Surprised by Motherhood – Lisa-Jo Baker


This review originally appeared on my personal blog, Christie Thinks

Although I have always believed (at least to some degree) that someday I will be a mother, I am in the camp of married adults who is not currently defined as ‘parent’. And I do a lot of work to use “if” rather than “when” to describe any hypothetical offspring, largely because I want to model that behaviour for other people so they can perhaps put the same into practice. Because sometimes the lack of children is a really painful thing for people, and I don’t want to go around (unintentionally) wielding my words like a sword.

All of that said, perhaps it then strikes you as strange that I would read a book about motherhood, especially because, for the time being, ‘mother’ is one of the last facets I want to add to my identity. I, however, am someone who does a lot (aka: most) of my learning and understanding by reading books. Thus, if I am to even consider mothering at some point in my life, reading about it (far) in advance is a natural Christie practice.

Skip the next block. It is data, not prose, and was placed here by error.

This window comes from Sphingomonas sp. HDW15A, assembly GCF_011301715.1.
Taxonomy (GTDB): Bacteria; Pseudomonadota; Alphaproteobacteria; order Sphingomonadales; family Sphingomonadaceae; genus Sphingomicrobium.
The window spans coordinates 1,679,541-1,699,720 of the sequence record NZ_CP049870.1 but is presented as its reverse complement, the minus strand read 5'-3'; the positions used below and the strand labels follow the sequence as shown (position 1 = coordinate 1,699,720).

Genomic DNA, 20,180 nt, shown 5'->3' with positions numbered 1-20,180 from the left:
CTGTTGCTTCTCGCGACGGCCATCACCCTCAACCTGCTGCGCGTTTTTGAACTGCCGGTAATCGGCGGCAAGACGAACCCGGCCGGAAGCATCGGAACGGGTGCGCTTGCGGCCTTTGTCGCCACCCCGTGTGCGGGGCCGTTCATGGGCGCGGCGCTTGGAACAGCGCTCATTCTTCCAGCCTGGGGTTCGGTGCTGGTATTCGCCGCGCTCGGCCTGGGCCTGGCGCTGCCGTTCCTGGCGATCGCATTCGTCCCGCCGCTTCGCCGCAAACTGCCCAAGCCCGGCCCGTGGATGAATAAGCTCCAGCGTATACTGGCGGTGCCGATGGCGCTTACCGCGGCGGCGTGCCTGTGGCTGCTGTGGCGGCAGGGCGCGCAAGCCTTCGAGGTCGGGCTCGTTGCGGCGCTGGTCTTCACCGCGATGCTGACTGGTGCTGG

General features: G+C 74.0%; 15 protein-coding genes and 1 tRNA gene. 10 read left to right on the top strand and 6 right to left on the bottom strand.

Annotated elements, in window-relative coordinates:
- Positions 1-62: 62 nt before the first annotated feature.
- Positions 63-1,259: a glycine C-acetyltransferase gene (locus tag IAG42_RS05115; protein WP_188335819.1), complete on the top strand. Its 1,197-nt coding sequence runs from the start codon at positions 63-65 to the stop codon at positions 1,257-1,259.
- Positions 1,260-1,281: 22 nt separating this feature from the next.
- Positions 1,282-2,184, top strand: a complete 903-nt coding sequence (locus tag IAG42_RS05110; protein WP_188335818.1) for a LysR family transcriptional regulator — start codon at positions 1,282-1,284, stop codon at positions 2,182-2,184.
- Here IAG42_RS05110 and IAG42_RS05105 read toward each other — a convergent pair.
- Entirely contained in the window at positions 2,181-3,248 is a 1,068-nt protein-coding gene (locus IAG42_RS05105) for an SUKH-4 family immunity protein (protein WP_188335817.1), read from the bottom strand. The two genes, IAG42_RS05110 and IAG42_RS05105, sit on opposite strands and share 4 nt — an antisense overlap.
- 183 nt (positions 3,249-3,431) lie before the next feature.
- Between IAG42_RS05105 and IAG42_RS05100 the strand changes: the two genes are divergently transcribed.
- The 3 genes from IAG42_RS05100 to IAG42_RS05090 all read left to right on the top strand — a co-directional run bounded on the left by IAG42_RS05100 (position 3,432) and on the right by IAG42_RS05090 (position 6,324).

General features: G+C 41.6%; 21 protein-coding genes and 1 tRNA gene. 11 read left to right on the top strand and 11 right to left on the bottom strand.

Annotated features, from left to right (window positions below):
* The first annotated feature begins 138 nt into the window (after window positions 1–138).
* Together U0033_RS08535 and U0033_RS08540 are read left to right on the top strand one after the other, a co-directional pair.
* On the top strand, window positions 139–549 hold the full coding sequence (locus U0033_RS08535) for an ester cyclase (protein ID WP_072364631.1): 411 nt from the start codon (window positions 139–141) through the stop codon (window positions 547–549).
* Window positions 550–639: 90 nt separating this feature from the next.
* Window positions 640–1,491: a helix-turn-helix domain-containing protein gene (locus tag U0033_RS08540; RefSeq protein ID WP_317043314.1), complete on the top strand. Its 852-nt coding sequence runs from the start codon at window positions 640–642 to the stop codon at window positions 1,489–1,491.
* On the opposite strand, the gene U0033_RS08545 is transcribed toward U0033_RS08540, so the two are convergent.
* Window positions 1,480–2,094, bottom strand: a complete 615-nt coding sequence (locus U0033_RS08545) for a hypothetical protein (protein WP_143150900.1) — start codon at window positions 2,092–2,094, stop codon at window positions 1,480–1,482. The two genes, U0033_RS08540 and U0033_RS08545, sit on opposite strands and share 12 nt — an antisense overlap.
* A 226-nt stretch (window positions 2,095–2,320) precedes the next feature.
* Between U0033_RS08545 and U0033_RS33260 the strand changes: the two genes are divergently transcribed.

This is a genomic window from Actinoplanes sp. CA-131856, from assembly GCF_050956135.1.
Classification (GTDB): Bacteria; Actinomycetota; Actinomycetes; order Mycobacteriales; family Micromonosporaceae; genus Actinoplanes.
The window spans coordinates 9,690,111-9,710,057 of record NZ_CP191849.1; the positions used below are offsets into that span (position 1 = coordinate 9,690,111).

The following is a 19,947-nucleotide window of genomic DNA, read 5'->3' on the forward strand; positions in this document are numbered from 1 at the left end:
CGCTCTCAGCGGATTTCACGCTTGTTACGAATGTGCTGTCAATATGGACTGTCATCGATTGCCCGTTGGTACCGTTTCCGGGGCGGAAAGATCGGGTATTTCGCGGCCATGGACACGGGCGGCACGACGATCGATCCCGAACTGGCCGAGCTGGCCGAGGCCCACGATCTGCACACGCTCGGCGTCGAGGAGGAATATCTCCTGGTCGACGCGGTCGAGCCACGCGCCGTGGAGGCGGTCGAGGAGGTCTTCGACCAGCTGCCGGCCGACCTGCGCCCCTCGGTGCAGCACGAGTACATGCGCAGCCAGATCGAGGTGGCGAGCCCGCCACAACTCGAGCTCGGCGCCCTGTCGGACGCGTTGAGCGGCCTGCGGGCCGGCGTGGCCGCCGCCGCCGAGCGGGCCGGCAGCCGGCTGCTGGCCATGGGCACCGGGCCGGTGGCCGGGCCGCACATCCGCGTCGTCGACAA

A book like Lisa-Jo’s is exactly the kind of ‘parenting’ book that I was looking for: it is in no way a manual of ‘to do’s to be The Best Parent, but rather speaks honestly and with love about what it is like to become a parent… even if you weren’t sure that you wanted to. And I’m pretty sure this is the sort of parenting book I’d want to read upon finding out I was going to have a child, or even once I had children of my own. Surprised By Motherhood is gentle but also raw–it doesn’t shy away from the hard truth of real life. (Which is, not surprisingly, one of my favourite qualities of a book.)